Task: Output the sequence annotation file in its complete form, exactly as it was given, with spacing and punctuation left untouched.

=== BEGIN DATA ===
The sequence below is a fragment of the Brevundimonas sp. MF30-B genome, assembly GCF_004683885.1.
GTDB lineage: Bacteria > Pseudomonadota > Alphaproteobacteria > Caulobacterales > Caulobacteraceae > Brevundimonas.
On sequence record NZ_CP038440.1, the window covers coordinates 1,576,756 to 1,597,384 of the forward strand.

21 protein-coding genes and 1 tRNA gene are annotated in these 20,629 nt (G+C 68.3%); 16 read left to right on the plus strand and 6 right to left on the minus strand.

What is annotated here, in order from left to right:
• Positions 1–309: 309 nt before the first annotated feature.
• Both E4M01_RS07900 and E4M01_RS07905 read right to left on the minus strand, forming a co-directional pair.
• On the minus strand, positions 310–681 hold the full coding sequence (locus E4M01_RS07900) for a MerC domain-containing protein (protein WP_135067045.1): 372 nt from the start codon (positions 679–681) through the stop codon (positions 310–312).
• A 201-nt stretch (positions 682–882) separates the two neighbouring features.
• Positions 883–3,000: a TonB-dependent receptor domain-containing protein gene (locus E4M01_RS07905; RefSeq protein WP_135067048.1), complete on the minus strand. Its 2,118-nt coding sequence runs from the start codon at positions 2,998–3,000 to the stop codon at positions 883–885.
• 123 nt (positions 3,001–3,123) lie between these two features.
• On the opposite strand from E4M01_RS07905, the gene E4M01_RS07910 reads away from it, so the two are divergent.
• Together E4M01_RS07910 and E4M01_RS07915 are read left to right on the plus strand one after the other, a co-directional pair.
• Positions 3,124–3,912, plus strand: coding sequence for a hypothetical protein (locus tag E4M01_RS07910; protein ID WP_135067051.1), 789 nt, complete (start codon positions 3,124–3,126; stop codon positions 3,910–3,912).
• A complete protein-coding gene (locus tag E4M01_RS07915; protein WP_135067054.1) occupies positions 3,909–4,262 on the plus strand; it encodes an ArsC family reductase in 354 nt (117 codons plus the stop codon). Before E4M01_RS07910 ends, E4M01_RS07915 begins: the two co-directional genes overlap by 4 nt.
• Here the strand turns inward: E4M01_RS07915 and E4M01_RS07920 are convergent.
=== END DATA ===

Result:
The sequence below is a fragment of the Brevundimonas sp. MF30-B genome, assembly GCF_004683885.1.
GTDB lineage: Bacteria > Pseudomonadota > Alphaproteobacteria > Caulobacterales > Caulobacteraceae > Brevundimonas.
On sequence record NZ_CP038440.1, the window covers coordinates 1,576,756 to 1,597,384 of the forward strand.

21 protein-coding genes and 1 tRNA gene are annotated in these 20,629 nt (G+C 68.3%); 16 read left to right on the plus strand and 6 right to left on the minus strand.

What is annotated here, in order from left to right:
• Positions 1–309: 309 nt before the first annotated feature.
• Both E4M01_RS07900 and E4M01_RS07905 read right to left on the minus strand, forming a co-directional pair.
• On the minus strand, positions 310–681 hold the full coding sequence (locus E4M01_RS07900) for a MerC domain-containing protein (protein WP_135067045.1): 372 nt from the start codon (positions 679–681) through the stop codon (positions 310–312).
• A 201-nt stretch (positions 682–882) separates the two neighbouring features.
• Positions 883–3,000: a TonB-dependent receptor domain-containing protein gene (locus E4M01_RS07905; RefSeq protein WP_135067048.1), complete on the minus strand. Its 2,118-nt coding sequence runs from the start codon at positions 2,998–3,000 to the stop codon at positions 883–885.
• 123 nt (positions 3,001–3,123) lie between these two features.
• On the opposite strand from E4M01_RS07905, the gene E4M01_RS07910 reads away from it, so the two are divergent.
• Together E4M01_RS07910 and E4M01_RS07915 are read left to right on the plus strand one after the other, a co-directional pair.
• Positions 3,124–3,912, plus strand: coding sequence for a hypothetical protein (locus tag E4M01_RS07910; protein ID WP_135067051.1), 789 nt, complete (start codon positions 3,124–3,126; stop codon positions 3,910–3,912).
• A complete protein-coding gene (locus tag E4M01_RS07915; protein WP_135067054.1) occupies positions 3,909–4,262 on the plus strand; it encodes an ArsC family reductase in 354 nt (117 codons plus the stop codon). Before E4M01_RS07910 ends, E4M01_RS07915 begins: the two co-directional genes overlap by 4 nt.
• Here the strand turns inward: E4M01_RS07915 and E4M01_RS07920 are convergent.